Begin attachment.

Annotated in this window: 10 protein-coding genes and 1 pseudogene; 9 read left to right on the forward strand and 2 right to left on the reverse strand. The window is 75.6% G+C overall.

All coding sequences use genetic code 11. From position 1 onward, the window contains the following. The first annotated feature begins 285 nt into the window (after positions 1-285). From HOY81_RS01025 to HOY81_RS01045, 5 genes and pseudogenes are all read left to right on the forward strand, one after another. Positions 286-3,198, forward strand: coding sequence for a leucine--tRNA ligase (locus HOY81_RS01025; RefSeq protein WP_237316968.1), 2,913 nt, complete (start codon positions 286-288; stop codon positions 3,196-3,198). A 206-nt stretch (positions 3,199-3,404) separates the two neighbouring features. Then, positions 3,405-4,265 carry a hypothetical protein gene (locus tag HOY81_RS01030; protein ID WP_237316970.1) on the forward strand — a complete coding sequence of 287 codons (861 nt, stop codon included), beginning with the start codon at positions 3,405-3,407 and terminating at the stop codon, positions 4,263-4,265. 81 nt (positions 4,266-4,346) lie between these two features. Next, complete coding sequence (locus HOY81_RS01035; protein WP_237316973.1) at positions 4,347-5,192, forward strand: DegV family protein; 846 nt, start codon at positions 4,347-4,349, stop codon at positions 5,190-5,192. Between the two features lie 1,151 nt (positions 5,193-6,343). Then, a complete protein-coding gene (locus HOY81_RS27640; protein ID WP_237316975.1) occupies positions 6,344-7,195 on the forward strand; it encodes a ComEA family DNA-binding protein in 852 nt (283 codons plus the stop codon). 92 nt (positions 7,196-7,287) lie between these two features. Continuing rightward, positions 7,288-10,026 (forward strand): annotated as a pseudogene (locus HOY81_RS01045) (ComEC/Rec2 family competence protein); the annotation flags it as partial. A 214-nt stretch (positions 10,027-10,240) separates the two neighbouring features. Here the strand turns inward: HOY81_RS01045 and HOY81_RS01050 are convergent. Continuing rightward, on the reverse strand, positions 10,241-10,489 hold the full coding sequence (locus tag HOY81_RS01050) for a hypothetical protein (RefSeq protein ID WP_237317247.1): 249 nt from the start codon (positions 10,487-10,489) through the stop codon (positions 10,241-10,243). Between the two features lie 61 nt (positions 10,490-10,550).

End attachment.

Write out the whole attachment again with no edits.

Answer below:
Annotated in this window: 10 protein-coding genes and 1 pseudogene; 9 read left to right on the forward strand and 2 right to left on the reverse strand. The window is 75.6% G+C overall.

All coding sequences use genetic code 11. From position 1 onward, the window contains the following. The first annotated feature begins 285 nt into the window (after positions 1-285). From HOY81_RS01025 to HOY81_RS01045, 5 genes and pseudogenes are all read left to right on the forward strand, one after another. Positions 286-3,198, forward strand: coding sequence for a leucine--tRNA ligase (locus HOY81_RS01025; RefSeq protein WP_237316968.1), 2,913 nt, complete (start codon positions 286-288; stop codon positions 3,196-3,198). A 206-nt stretch (positions 3,199-3,404) separates the two neighbouring features. Then, positions 3,405-4,265 carry a hypothetical protein gene (locus tag HOY81_RS01030; protein ID WP_237316970.1) on the forward strand — a complete coding sequence of 287 codons (861 nt, stop codon included), beginning with the start codon at positions 3,405-3,407 and terminating at the stop codon, positions 4,263-4,265. 81 nt (positions 4,266-4,346) lie between these two features. Next, complete coding sequence (locus HOY81_RS01035; protein WP_237316973.1) at positions 4,347-5,192, forward strand: DegV family protein; 846 nt, start codon at positions 4,347-4,349, stop codon at positions 5,190-5,192. Between the two features lie 1,151 nt (positions 5,193-6,343). Then, a complete protein-coding gene (locus HOY81_RS27640; protein ID WP_237316975.1) occupies positions 6,344-7,195 on the forward strand; it encodes a ComEA family DNA-binding protein in 852 nt (283 codons plus the stop codon). 92 nt (positions 7,196-7,287) lie between these two features. Continuing rightward, positions 7,288-10,026 (forward strand): annotated as a pseudogene (locus HOY81_RS01045) (ComEC/Rec2 family competence protein); the annotation flags it as partial. A 214-nt stretch (positions 10,027-10,240) separates the two neighbouring features. Here the strand turns inward: HOY81_RS01045 and HOY81_RS01050 are convergent. Continuing rightward, on the reverse strand, positions 10,241-10,489 hold the full coding sequence (locus tag HOY81_RS01050) for a hypothetical protein (RefSeq protein ID WP_237317247.1): 249 nt from the start codon (positions 10,487-10,489) through the stop codon (positions 10,241-10,243). Between the two features lie 61 nt (positions 10,490-10,550).